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TEASING, INSULTING AND THE SELF-FULFILLING PROPHECY

How Words Affect a Child’s Self-Perception

Self-Talk

A few opening questions for you to consider…

  • Is teasing the same as bullying?
  • Do words spouted in affection help or harm?
  • Can siblings create lower self-esteem by consistently insulting each other?  
  • Can negative comments produce a self-fulfilled prophecy?

The most well-balanced children will perceive weaknesses in themselves. Unfortunately, these little personal views can be exploited and amplified by their friends and family. Self-perception evolves from a variety of sources produced by both family and community systems. For instance, an older child may feel immature from being told “you are really irresponsible” when they fail to take proper care of a younger brother or sister. A younger child may feel incapable of doing things right after being told “you are the messiest child I’ve ever seen” time and time again. These feelings may create or enhance certain self-perceptions and become a voice in the child’s head called self-talk. When self-talk is extremely negative, it harms a child’s ability to communicate well, often causing them to withdraw. 

Teasing

Let’s start with teasing. Many adults believe that all teasing is akin to bullying, but research has not borne out this belief. In fact, teasing is a higher cognitive skill which requires all members involved to balance their comments appropriately for it to result in positive feelings of affection. When done correctly, it has been found to improve likeability within groups. Teasing appropriately, and teaching your children to handle the interaction of teasing appropriately, can actually give them a leg up on having a strong sense of self while maintaining a certain level of empathy for others.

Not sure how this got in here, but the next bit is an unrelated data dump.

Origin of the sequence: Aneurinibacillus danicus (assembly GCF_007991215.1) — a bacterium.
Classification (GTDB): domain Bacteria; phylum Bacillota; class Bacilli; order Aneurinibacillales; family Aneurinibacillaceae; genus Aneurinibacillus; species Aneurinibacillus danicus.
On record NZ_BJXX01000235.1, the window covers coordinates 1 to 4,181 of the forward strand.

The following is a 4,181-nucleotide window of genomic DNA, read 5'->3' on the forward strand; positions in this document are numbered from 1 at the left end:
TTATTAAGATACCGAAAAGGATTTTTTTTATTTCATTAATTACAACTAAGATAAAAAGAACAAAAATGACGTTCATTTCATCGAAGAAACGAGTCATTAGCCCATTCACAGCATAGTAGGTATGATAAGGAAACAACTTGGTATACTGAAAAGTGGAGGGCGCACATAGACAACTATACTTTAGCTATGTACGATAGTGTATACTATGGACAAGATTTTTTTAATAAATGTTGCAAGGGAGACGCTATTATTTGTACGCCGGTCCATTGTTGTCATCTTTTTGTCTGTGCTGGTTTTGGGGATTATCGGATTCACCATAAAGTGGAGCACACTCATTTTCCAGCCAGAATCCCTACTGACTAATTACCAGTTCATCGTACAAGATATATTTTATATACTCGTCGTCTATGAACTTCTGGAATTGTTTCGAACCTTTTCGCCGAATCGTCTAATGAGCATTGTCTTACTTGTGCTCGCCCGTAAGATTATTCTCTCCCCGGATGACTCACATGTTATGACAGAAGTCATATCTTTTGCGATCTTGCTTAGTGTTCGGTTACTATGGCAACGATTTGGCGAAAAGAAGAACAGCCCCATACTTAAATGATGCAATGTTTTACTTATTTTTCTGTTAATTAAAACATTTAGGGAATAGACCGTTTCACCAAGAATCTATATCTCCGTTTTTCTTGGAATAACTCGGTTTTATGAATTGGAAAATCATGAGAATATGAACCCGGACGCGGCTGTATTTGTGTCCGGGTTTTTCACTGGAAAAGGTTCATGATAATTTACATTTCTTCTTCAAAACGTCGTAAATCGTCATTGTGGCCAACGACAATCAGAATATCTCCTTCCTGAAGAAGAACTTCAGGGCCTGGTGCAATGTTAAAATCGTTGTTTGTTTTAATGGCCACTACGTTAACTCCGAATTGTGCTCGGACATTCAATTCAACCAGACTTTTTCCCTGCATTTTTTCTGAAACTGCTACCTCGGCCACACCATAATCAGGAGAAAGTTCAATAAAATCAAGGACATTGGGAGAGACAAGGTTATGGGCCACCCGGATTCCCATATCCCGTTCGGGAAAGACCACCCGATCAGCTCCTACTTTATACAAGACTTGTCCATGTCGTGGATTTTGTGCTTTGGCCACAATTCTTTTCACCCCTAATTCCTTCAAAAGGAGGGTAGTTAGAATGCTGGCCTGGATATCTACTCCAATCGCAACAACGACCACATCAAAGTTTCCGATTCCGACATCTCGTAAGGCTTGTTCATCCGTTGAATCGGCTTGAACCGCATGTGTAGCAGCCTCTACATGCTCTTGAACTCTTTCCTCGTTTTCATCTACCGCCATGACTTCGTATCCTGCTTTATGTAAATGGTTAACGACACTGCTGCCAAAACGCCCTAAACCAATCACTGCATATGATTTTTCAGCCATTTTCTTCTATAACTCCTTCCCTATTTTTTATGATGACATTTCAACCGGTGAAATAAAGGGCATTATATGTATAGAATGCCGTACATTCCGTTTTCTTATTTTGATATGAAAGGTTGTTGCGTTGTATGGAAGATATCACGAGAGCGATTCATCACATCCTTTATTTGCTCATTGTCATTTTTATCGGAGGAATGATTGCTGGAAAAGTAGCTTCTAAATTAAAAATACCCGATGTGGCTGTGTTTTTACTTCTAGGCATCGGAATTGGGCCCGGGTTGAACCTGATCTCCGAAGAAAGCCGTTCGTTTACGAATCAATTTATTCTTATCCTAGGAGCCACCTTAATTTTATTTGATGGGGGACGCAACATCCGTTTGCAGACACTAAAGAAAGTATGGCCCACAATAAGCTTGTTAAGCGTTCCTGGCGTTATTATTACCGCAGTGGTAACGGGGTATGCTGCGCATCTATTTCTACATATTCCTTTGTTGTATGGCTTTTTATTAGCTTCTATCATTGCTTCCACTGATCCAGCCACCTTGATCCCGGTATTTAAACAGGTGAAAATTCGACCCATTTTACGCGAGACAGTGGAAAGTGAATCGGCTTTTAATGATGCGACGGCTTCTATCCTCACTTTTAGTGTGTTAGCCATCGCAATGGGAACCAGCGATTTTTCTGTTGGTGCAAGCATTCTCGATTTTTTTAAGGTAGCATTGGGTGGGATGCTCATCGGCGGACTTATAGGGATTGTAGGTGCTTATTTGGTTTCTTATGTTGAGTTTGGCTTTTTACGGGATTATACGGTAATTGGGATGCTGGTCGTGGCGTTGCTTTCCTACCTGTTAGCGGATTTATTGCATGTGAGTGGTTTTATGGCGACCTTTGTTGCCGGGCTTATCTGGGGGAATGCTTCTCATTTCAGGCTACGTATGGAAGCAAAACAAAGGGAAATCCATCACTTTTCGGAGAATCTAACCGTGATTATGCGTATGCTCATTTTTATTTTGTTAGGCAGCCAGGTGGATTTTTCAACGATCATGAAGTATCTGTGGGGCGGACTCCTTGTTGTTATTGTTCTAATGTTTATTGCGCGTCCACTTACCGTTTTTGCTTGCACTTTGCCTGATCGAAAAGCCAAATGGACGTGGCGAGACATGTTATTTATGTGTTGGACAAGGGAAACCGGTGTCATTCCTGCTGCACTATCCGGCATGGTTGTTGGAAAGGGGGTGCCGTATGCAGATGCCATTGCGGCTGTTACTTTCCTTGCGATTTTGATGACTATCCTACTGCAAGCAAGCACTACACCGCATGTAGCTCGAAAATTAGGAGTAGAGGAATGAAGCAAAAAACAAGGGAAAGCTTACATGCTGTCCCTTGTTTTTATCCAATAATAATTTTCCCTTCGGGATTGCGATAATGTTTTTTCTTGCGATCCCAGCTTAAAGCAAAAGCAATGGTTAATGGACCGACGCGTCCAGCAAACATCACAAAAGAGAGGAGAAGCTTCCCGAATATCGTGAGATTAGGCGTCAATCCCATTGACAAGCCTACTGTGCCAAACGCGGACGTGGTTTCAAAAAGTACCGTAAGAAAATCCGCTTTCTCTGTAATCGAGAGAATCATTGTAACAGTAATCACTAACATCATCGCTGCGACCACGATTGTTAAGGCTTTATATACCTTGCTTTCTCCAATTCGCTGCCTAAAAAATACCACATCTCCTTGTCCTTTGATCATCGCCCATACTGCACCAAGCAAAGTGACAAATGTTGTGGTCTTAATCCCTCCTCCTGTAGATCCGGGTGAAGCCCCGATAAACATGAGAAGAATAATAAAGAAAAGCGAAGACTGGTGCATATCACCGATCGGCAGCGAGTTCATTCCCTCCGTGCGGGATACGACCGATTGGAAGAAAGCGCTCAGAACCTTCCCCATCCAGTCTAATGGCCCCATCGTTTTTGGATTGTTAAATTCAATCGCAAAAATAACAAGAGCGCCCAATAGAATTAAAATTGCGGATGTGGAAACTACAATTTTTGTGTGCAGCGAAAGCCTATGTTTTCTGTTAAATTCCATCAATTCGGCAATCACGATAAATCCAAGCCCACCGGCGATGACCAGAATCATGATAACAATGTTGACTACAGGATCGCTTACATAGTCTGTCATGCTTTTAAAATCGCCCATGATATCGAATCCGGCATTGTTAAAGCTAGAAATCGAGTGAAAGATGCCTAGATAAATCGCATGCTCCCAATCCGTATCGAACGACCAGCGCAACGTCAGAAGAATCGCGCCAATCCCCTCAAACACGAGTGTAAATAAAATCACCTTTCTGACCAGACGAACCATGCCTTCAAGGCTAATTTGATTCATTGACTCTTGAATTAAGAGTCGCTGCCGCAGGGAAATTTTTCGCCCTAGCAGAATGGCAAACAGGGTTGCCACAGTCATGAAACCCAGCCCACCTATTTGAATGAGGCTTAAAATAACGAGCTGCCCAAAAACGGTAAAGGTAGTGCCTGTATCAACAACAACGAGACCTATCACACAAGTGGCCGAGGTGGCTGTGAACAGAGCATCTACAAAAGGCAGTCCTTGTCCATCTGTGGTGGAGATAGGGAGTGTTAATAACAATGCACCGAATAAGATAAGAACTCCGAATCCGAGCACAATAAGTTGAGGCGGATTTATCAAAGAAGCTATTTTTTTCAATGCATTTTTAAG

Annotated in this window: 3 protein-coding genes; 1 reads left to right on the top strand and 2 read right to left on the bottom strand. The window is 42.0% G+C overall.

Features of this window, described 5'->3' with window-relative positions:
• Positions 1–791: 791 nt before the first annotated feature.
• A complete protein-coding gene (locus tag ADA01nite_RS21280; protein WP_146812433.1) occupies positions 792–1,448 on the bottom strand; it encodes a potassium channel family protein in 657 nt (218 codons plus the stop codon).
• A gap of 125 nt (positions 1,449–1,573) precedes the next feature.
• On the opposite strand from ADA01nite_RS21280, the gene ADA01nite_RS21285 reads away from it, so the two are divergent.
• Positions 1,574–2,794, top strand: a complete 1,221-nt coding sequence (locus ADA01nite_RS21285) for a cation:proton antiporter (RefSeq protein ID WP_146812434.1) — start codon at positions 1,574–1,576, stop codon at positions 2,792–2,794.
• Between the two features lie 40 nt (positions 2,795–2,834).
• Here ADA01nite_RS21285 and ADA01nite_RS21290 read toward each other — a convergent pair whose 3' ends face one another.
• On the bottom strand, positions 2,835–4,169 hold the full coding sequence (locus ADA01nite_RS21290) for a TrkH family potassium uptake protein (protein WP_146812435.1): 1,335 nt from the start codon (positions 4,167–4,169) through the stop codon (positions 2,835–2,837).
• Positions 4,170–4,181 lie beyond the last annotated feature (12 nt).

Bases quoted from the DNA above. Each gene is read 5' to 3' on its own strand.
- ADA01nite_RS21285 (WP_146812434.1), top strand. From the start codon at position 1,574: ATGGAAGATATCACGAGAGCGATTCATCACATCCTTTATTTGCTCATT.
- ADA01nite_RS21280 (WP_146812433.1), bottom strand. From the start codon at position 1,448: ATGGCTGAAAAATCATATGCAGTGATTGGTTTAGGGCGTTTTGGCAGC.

First of all, teasing can never be vicious or mean. If a child teases by calling other children names like “fatty” or “puny,” these should not be construed as teasing words, but as hurtful words, and the child instructed accordingly. However, a child who is very small, but agile and acrobatic might be nicknamed “monkey” by the whole family in an endearing way because the result highlights the child’s skills rather than demeaning his small stature. It is never teasing when you call your children demeaning names. All words build up (or tear down) the self-perception within children, depending on whether these words are offered in love or, alternatively, in a negative way.

Clearly clarify when teasing works and why to your children. Make sure that your children understand when teasing crosses the line and becomes hurtful to the intended target. Remember and teach them that a healthy respect for other members of the family should be the foundation for all teasing. They need to learn that when another member of the family teases them (like Grandpa, for example), any teasing back must stop short of disrespect. 

Insult: The Ugly Stepsister of Teasing

Your children are likely to be taking their teasing cues from sitcoms where insults are followed by a laugh track. Spend time watching these with your children and then debrief it. Ask them why an insult was funny. Ask whether they would feel that insult was friendly or hurtful. Explain that insulting is NOT teasing.  Help them see this difference.

Years ago there was a game played in which children or young people insulted the other’s mother. It probably still gets played by some today. Its landscape is the personal insult, with the apex being the insult “Your Momma is…(insult)”. This game walks that edge building insult upon insult about the opponent’s mother as each one tries to out-insult the other. There has always been a boundary about insulting a child’s mother, and any game like this noticed by parents should be quickly extinguished.